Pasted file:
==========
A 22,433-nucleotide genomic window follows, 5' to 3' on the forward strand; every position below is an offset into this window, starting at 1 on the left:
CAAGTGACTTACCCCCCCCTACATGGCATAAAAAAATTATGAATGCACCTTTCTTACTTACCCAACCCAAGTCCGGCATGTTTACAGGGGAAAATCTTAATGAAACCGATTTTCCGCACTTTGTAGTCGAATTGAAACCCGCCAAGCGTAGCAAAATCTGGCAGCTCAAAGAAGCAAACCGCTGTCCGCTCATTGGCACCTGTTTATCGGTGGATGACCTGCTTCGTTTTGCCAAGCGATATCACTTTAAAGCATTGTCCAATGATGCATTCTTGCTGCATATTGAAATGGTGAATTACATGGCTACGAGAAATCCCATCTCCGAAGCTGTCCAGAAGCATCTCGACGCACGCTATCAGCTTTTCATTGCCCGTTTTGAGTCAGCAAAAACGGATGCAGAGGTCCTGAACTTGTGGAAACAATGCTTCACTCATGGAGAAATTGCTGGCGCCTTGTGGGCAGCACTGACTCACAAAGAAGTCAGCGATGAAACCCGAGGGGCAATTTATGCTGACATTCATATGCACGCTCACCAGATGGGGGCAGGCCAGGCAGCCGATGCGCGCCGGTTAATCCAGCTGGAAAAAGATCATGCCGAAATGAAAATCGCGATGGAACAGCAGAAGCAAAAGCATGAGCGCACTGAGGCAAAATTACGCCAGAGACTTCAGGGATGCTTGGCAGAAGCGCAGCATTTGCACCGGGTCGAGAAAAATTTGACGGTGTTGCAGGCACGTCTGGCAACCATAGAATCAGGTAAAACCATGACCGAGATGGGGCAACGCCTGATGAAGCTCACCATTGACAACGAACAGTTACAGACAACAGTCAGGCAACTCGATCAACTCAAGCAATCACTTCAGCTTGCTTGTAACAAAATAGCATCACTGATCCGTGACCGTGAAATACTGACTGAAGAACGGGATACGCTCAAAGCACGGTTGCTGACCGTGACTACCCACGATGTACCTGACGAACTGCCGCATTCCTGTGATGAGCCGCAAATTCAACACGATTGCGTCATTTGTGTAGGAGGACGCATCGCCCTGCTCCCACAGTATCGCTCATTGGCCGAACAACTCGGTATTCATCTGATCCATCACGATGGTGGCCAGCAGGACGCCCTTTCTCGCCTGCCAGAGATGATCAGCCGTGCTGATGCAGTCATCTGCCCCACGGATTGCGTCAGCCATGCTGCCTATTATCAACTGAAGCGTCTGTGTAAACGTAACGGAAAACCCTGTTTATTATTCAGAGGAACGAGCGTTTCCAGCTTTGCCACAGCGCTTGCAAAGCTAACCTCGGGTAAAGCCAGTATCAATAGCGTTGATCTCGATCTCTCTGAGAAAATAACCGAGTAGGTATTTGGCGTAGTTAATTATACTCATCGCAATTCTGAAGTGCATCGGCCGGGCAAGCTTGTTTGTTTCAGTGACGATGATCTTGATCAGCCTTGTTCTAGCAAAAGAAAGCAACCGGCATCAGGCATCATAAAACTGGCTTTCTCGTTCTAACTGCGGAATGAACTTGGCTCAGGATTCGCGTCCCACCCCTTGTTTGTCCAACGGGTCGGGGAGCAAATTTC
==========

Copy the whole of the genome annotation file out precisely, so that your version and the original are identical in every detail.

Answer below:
A 22,433-nucleotide genomic window follows, 5' to 3' on the forward strand; every position below is an offset into this window, starting at 1 on the left:
CAAGTGACTTACCCCCCCCTACATGGCATAAAAAAATTATGAATGCACCTTTCTTACTTACCCAACCCAAGTCCGGCATGTTTACAGGGGAAAATCTTAATGAAACCGATTTTCCGCACTTTGTAGTCGAATTGAAACCCGCCAAGCGTAGCAAAATCTGGCAGCTCAAAGAAGCAAACCGCTGTCCGCTCATTGGCACCTGTTTATCGGTGGATGACCTGCTTCGTTTTGCCAAGCGATATCACTTTAAAGCATTGTCCAATGATGCATTCTTGCTGCATATTGAAATGGTGAATTACATGGCTACGAGAAATCCCATCTCCGAAGCTGTCCAGAAGCATCTCGACGCACGCTATCAGCTTTTCATTGCCCGTTTTGAGTCAGCAAAAACGGATGCAGAGGTCCTGAACTTGTGGAAACAATGCTTCACTCATGGAGAAATTGCTGGCGCCTTGTGGGCAGCACTGACTCACAAAGAAGTCAGCGATGAAACCCGAGGGGCAATTTATGCTGACATTCATATGCACGCTCACCAGATGGGGGCAGGCCAGGCAGCCGATGCGCGCCGGTTAATCCAGCTGGAAAAAGATCATGCCGAAATGAAAATCGCGATGGAACAGCAGAAGCAAAAGCATGAGCGCACTGAGGCAAAATTACGCCAGAGACTTCAGGGATGCTTGGCAGAAGCGCAGCATTTGCACCGGGTCGAGAAAAATTTGACGGTGTTGCAGGCACGTCTGGCAACCATAGAATCAGGTAAAACCATGACCGAGATGGGGCAACGCCTGATGAAGCTCACCATTGACAACGAACAGTTACAGACAACAGTCAGGCAACTCGATCAACTCAAGCAATCACTTCAGCTTGCTTGTAACAAAATAGCATCACTGATCCGTGACCGTGAAATACTGACTGAAGAACGGGATACGCTCAAAGCACGGTTGCTGACCGTGACTACCCACGATGTACCTGACGAACTGCCGCATTCCTGTGATGAGCCGCAAATTCAACACGATTGCGTCATTTGTGTAGGAGGACGCATCGCCCTGCTCCCACAGTATCGCTCATTGGCCGAACAACTCGGTATTCATCTGATCCATCACGATGGTGGCCAGCAGGACGCCCTTTCTCGCCTGCCAGAGATGATCAGCCGTGCTGATGCAGTCATCTGCCCCACGGATTGCGTCAGCCATGCTGCCTATTATCAACTGAAGCGTCTGTGTAAACGTAACGGAAAACCCTGTTTATTATTCAGAGGAACGAGCGTTTCCAGCTTTGCCACAGCGCTTGCAAAGCTAACCTCGGGTAAAGCCAGTATCAATAGCGTTGATCTCGATCTCTCTGAGAAAATAACCGAGTAGGTATTTGGCGTAGTTAATTATACTCATCGCAATTCTGAAGTGCATCGGCCGGGCAAGCTTGTTTGTTTCAGTGACGATGATCTTGATCAGCCTTGTTCTAGCAAAAGAAAGCAACCGGCATCAGGCATCATAAAACTGGCTTTCTCGTTCTAACTGCGGAATGAACTTGGCTCAGGATTCGCGTCCCACCCCTTGTTTGTCCAACGGGTCGGGGAGCAAATTTC